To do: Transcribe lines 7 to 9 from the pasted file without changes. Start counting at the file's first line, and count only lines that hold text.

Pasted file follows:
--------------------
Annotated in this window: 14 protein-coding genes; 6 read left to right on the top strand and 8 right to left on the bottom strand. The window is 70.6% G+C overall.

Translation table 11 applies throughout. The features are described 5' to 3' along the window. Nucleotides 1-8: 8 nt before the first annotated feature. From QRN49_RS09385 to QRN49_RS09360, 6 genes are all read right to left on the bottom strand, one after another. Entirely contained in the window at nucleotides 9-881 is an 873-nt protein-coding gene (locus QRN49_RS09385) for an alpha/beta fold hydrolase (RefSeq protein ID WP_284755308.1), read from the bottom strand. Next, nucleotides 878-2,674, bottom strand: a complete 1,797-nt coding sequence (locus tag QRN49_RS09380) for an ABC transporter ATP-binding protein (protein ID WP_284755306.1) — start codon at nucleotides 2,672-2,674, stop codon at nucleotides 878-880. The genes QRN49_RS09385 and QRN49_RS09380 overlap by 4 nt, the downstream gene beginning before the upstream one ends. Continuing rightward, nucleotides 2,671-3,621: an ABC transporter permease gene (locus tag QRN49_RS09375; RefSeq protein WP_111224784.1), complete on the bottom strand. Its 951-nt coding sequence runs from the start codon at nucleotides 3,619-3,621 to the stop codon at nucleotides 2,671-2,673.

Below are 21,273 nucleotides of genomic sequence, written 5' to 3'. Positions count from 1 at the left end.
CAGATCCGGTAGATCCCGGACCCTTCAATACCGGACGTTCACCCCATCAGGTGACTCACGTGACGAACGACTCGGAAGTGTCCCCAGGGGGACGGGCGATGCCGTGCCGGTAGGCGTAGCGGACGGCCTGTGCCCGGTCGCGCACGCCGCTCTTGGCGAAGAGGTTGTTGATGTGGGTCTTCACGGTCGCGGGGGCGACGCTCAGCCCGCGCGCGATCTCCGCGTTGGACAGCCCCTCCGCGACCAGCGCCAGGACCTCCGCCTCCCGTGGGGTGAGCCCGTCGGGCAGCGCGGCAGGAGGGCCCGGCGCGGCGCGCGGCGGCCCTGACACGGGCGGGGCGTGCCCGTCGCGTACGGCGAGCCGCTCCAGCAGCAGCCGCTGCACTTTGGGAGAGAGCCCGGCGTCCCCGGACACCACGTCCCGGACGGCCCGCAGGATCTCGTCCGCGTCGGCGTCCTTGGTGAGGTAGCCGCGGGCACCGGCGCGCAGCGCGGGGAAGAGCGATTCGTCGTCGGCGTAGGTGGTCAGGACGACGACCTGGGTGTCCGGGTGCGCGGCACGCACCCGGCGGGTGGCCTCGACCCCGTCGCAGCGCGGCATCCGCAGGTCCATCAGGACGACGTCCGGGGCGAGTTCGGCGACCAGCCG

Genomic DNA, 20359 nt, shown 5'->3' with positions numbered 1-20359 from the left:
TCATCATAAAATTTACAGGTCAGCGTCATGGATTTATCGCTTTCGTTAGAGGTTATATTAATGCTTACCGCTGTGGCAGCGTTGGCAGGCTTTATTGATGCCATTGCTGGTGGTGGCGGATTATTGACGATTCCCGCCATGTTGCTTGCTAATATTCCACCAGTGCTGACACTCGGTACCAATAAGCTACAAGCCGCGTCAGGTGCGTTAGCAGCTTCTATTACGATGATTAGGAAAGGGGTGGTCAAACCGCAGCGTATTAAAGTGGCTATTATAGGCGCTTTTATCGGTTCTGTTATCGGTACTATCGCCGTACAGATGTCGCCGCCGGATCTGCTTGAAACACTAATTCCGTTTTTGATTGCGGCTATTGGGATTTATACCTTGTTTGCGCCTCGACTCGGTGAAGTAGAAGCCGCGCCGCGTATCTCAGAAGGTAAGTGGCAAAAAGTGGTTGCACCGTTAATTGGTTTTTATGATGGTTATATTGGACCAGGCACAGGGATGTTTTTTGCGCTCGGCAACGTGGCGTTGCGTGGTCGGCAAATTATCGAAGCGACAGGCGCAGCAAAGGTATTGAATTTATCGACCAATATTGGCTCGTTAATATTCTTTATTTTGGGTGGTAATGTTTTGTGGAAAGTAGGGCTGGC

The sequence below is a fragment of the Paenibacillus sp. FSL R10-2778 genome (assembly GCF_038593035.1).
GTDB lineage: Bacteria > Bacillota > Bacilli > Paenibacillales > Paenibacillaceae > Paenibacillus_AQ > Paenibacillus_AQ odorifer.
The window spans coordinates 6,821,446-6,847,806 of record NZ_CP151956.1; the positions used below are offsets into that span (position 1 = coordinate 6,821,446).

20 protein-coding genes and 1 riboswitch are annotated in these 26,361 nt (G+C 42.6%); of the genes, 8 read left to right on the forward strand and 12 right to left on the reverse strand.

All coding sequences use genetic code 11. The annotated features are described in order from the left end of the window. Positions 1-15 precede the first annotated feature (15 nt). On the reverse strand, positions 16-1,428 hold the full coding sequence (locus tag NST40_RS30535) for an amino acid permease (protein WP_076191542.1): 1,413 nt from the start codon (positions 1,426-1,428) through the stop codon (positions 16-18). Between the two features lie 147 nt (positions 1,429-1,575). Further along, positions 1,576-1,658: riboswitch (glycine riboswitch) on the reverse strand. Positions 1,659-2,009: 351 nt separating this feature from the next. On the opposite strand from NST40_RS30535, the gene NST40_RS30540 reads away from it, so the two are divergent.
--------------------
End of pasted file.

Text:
The sequence below is a fragment of the Paenibacillus sp. FSL R10-2778 genome (assembly GCF_038593035.1).
GTDB lineage: Bacteria > Bacillota > Bacilli > Paenibacillales > Paenibacillaceae > Paenibacillus_AQ > Paenibacillus_AQ odorifer.
The window spans coordinates 6,821,446-6,847,806 of record NZ_CP151956.1; the positions used below are offsets into that span (position 1 = coordinate 6,821,446).